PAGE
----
National survey of enhanced recovery after thoracic surgery practice in the United Kingdom and Ireland

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National survey of enhanced recovery after thoracic surgery practice in the United Kingdom and Ireland. / Budacan, Alina-Maria; Mehdi, Rana; Kerr, Amy Pamela; Kadiri, Salma Bibi; Batchelor, Timothy J P; Naidu, Babu.

In: Journal of Cardiothoracic Surgery, Vol. 15, No. 1, 95, 14.05.2020.

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Budacan, Alina-Maria ; Mehdi, Rana ; Kerr, Amy Pamela ; Kadiri, Salma Bibi ; Batchelor, Timothy J P ; Naidu, Babu. / National survey of enhanced recovery after thoracic surgery practice in the United Kingdom and Ireland. In: Journal of Cardiothoracic Surgery. 2020 ; Vol. 15, No. 1.

Bibtex

@article{464a4e1c23454c3db1cf45608827eb89,
title = "National survey of enhanced recovery after thoracic surgery practice in the United Kingdom and Ireland",
abstract = "BACKGROUND: Evidence that Enhanced Recovery After Thoracic Surgery (ERAS) improves clinical outcomes is growing. Following the recent publications of the international ERAS guidelines in Thoracic surgery, the aim of this audit was to capture variation and perceived difficulties to ERAS implementation, thus helping its development at a national level.METHODS: We designed an anonymous online survey and distributed it via email to all 36 centres that perform lung lobectomy surgery in the UK and Ireland. It included 38 closed, open and multiple-choice questions on the core elements of ERAS and took an average of 10 min to complete.RESULTS: Eighty-two healthcare professionals from 34 out of 36 centres completed the survey; majority were completed by consultant thoracic surgeons (57%). Smoking cessation support varied and only 37% of individuals implemented the recommended period for fluid fasting; 59% screen patients for malnutrition and 60% do not give preoperative carbohydrate loading. The compliance with nerve sparing techniques when a thoracotomy is performed was poor (22%). 66% of respondents apply suction on intercostal drains and although 91% refer all lobectomies for physiotherapeutic assessment, the physiotherapy adjuncts varied across centres. Perceived barriers to implementation were staffing levels, lack of teamwork/consistency, limited resources over weekend and the reduced access to smoking cessation services.CONCLUSION: Centres across the UK are working to develop the ERAS pathway. This survey aids this process by providing insight into {"}real life{"} ERAS, increasing exposure of staff to the ESTS- ERAS recommendations and identifying barriers to implementation.",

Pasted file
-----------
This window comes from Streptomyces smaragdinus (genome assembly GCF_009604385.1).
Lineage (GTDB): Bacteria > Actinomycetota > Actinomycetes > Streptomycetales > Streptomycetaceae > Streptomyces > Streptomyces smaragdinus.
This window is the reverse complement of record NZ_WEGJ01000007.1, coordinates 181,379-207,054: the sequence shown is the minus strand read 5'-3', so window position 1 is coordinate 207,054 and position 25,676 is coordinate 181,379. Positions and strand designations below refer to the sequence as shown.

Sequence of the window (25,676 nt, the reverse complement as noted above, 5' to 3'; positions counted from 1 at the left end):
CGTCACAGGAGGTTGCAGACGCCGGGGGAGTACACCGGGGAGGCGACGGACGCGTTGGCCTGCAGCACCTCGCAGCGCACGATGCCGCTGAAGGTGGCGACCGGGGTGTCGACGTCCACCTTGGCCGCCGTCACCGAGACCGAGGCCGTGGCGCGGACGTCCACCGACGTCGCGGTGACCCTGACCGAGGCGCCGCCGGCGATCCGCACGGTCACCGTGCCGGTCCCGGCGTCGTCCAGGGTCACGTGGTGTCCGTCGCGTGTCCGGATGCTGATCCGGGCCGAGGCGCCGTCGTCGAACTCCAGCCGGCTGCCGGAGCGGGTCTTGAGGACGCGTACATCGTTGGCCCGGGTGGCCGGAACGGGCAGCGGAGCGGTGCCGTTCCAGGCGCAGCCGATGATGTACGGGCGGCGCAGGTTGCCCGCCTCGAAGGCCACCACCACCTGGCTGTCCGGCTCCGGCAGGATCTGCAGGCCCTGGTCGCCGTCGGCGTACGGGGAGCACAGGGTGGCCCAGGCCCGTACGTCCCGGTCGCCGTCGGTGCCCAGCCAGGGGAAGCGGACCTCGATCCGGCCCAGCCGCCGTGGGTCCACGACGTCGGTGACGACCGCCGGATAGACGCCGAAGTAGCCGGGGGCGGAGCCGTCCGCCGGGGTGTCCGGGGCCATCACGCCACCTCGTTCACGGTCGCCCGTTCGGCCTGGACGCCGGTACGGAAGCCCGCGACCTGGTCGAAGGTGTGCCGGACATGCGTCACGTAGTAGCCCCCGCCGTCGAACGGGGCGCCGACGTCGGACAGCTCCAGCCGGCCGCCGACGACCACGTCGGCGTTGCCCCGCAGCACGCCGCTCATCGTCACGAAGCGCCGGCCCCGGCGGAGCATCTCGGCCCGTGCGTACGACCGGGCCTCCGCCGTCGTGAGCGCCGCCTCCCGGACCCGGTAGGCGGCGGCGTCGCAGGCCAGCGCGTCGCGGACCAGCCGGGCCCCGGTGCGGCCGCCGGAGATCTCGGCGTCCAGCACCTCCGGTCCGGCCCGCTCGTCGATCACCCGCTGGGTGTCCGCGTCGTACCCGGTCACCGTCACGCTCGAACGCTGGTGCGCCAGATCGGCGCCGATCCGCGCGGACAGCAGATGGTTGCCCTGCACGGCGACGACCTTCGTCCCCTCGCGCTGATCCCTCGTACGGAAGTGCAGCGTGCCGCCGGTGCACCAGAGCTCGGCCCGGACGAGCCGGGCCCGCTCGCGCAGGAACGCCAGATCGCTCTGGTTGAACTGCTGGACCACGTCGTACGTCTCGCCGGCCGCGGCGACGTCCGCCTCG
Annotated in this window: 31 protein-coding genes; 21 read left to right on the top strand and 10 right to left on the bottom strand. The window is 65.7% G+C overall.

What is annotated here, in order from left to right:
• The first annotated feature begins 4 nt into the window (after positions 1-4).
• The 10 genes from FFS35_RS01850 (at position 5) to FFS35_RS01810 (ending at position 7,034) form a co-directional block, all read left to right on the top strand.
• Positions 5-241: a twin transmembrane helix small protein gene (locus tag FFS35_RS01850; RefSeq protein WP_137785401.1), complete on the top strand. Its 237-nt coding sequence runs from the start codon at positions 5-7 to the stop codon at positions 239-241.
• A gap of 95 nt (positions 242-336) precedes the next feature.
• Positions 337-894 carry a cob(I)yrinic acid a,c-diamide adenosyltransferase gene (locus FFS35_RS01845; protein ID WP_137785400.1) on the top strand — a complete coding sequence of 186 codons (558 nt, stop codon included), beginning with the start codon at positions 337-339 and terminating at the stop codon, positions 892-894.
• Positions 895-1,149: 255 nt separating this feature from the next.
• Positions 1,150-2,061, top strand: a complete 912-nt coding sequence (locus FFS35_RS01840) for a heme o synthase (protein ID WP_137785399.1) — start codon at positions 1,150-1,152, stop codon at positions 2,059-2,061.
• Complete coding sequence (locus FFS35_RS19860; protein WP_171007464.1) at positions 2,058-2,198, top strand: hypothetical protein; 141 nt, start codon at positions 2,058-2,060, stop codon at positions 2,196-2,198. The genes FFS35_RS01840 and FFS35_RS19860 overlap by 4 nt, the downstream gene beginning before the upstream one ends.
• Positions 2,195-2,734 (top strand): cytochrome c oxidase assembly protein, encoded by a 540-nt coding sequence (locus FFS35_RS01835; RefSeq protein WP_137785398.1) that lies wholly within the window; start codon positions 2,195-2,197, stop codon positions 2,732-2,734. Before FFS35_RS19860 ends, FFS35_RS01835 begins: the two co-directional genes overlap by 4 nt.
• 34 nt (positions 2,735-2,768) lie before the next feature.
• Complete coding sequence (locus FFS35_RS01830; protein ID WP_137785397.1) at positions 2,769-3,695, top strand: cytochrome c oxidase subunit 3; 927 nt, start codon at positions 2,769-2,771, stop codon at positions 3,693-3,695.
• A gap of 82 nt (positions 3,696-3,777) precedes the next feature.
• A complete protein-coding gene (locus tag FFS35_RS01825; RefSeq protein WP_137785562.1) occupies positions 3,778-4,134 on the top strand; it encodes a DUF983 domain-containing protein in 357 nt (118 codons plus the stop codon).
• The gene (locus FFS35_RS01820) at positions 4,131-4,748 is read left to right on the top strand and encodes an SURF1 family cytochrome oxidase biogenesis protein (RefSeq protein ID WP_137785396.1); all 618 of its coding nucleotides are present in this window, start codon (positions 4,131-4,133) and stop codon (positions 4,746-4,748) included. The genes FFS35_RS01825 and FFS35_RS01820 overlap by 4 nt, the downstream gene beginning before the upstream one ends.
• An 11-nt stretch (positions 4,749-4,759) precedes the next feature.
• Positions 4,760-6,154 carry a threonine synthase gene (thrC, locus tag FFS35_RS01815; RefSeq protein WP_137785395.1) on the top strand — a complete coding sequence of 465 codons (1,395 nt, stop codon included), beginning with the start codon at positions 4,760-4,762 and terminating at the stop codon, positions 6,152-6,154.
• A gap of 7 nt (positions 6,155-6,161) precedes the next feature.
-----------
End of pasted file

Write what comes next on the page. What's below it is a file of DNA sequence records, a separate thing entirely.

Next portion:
keywords = "ERAS, Enhanced recovery, Thoracic surgery, Lobectomy",
author = "Alina-Maria Budacan and Rana Mehdi and Kerr, {Amy Pamela} and Kadiri, {Salma Bibi} and Batchelor, {Timothy J P} and Babu Naidu",
year = "2020",
month = may,
day = "14",
doi = "10.1186/s13019-020-01121-2",
language = "English",
volume = "15",
journal = "Journal of Cardiothoracic Surgery",
issn = "1749-8090",
publisher = "Springer",
number = "1",

}

RIS

TY - JOUR

T1 - National survey of enhanced recovery after thoracic surgery practice in the United Kingdom and Ireland

AU - Budacan, Alina-Maria

AU - Mehdi, Rana

AU - Kerr, Amy Pamela

AU - Kadiri, Salma Bibi

AU - Batchelor, Timothy J P

AU - Naidu, Babu

PY - 2020/5/14

Y1 - 2020/5/14